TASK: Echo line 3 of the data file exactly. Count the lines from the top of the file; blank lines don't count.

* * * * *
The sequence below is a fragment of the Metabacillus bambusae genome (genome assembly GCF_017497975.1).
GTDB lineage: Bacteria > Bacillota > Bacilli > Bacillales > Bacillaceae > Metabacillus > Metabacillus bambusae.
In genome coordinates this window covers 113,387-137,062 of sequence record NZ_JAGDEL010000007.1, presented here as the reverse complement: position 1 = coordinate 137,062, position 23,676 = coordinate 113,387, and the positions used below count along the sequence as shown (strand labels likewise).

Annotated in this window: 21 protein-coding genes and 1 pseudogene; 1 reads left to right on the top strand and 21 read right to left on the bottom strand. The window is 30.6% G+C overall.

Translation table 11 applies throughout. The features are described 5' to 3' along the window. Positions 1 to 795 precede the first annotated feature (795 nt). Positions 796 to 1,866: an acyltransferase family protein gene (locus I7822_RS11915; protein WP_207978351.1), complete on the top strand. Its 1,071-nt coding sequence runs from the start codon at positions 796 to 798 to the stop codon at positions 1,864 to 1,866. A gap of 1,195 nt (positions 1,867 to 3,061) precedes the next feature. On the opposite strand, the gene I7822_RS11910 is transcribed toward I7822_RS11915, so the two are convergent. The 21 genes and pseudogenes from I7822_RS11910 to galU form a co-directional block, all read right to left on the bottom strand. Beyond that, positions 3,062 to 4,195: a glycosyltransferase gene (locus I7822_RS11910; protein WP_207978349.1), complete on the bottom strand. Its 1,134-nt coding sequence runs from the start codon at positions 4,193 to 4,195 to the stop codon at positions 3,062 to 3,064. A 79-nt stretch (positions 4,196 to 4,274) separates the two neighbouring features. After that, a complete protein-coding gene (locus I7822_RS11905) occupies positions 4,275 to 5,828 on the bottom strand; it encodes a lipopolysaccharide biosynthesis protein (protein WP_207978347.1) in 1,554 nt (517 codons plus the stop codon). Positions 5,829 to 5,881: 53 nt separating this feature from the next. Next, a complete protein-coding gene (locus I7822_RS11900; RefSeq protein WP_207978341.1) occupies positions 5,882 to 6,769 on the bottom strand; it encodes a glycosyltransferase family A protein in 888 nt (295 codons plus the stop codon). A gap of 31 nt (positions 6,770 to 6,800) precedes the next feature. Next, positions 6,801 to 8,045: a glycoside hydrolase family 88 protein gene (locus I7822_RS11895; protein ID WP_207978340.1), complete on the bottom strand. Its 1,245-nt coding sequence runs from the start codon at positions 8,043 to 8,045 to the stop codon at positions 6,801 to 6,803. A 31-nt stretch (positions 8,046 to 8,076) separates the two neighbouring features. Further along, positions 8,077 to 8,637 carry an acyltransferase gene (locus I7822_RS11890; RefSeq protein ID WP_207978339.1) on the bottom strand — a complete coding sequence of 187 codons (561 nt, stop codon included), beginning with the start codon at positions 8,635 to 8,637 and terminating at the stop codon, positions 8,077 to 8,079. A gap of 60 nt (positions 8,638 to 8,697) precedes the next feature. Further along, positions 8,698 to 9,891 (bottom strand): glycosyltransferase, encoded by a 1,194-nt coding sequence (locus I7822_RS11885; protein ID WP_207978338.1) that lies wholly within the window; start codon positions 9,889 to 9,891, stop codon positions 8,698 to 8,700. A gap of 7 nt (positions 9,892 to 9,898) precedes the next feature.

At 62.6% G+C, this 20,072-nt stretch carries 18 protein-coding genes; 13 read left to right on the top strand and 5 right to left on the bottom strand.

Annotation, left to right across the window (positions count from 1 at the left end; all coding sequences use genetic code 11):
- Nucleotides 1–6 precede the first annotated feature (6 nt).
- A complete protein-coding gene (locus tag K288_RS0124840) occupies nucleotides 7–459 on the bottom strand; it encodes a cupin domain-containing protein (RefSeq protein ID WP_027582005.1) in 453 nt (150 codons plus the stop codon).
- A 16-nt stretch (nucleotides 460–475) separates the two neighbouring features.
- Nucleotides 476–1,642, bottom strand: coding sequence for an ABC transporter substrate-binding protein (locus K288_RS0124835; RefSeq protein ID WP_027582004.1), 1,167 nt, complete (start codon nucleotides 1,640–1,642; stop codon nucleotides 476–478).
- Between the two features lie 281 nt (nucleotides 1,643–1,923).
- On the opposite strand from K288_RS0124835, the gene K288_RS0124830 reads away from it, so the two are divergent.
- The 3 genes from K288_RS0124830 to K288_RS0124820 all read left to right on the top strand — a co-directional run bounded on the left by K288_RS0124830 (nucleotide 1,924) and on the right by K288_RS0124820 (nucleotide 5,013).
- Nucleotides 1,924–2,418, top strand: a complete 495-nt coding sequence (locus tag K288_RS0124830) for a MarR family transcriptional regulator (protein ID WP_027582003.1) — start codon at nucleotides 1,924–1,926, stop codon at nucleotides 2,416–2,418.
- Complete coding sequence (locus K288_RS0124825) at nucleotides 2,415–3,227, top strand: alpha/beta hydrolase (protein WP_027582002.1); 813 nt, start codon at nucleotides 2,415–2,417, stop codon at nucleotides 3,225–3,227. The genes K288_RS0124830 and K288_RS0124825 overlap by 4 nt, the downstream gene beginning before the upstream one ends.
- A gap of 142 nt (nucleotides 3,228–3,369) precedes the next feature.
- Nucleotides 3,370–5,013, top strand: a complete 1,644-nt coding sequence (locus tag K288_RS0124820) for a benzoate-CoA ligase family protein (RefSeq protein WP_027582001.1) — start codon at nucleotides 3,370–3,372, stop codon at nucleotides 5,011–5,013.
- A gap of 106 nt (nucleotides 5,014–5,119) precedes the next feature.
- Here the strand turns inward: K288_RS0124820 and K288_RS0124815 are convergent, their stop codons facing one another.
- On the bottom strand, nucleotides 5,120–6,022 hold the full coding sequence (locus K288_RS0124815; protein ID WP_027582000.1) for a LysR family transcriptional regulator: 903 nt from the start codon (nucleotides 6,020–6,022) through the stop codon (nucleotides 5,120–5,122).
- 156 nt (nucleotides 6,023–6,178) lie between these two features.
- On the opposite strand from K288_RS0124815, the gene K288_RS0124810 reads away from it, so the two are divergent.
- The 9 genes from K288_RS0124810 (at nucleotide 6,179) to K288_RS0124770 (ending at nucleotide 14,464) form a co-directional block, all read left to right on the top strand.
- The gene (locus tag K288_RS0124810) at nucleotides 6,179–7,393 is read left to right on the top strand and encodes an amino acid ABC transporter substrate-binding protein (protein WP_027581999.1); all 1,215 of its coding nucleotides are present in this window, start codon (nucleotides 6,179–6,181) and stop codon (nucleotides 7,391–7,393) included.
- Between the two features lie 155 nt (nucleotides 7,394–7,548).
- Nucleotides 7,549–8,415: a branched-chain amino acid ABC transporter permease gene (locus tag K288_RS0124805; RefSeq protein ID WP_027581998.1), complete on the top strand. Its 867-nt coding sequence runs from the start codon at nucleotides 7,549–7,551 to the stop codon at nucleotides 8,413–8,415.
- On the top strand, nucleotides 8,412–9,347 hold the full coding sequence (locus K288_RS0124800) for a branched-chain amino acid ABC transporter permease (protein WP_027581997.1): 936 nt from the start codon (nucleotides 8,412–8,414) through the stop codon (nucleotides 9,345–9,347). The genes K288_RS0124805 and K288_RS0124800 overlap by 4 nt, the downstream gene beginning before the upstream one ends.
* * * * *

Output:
In genome coordinates this window covers 113,387-137,062 of sequence record NZ_JAGDEL010000007.1, presented here as the reverse complement: position 1 = coordinate 137,062, position 23,676 = coordinate 113,387, and the positions used below count along the sequence as shown (strand labels likewise).